An interesting article about facial expressions and telling the truth. One of the parts that caught my eye:

Ekman received his most memorable lesson in this truth when he and Friesen first began working on expressions of anger and distress. “It was weeks before one of us finally admitted feeling terrible after a session where we’ d been making one of those faces all day,” Friesen says. “Then the other realized that he’d been feeling poorly, too, so we began to keep track.” They then went back and began monitoring their body during particular facial movements. “Say you do A.U. one, raising the inner eyebrows, and six, raising the cheeks, and fifteen, the lowering of the corner of the lips,” Ekman said, and then did all three. “What we discovered is that that expression alone is sufficient to create marked changes in the autonomic nervous system. When this first occurred, we were stunned. We weren’t expecting this at all. And it happened to both of us. We felt terrible . What we were generating was sadness, anguish. And when I lower my brows, which is four, and raise the upper eyelid, which is five, and narrow the eyelids, which is seven, and press the lips together, which is twenty-four, I’ m generating anger. My heartbeat will go up ten to twelve beats. My hands will get hot. As I do it, I can’t disconnect from the system. It’s very unpleasant, very unpleasant.”

Ekman, Friesen, and another colleague, Robert Levenson, who teaches at Berkeley, published a study of this effect in Science. They monitored the bodily indices of anger, sadness, and fear—heart rate and body temperature—in two groups. The first group was instructed to remember and relive a particularly stressful experience. The other was told to simply produce a series of facial movements, as instructed by Ekman— to “assume the position,” as they say in acting class. The second group, the people who were pretending, showed the same physiological responses as the first. A few years later, a German team of psychologists published a similar study. They had a group of subjects look at cartoons, either while holding a pen between their lips—an action that made it impossible to contract either of the two major smiling muscles, the risorius and the zygomatic major— or while holding a pen clenched between their teeth, which had the opposite effect and forced them to smile. The people with the pen between their teeth found the cartoons much funnier. Emotion doesn’t just go from the inside out. It goes from the outside in. What’s more, neither the subjects “assuming the position” nor the people with pens in their teeth knew they were making expressions of emotion. In the facial-feedback system, an expression you do not even know that you have can create an emotion you did not choose to feel.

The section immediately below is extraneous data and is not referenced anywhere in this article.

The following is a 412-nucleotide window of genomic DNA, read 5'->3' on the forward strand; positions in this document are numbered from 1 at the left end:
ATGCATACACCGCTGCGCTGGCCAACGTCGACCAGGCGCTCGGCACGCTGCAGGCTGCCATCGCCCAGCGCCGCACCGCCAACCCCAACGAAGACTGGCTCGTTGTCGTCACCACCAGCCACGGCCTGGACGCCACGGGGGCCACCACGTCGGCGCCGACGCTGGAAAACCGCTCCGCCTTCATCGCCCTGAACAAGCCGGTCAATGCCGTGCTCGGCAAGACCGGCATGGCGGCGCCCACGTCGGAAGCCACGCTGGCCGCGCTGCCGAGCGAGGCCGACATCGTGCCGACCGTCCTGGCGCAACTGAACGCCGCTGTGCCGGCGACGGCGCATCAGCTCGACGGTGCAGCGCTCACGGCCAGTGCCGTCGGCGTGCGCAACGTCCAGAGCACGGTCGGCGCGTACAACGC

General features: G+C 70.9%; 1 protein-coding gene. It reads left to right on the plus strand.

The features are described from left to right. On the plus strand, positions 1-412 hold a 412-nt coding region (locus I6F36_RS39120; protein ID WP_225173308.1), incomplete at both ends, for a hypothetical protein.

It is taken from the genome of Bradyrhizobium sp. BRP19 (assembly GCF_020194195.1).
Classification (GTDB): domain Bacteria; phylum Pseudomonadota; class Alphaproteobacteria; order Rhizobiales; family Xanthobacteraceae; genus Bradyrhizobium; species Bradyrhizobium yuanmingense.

A long, but quite an interesting read. (link via metafilter)

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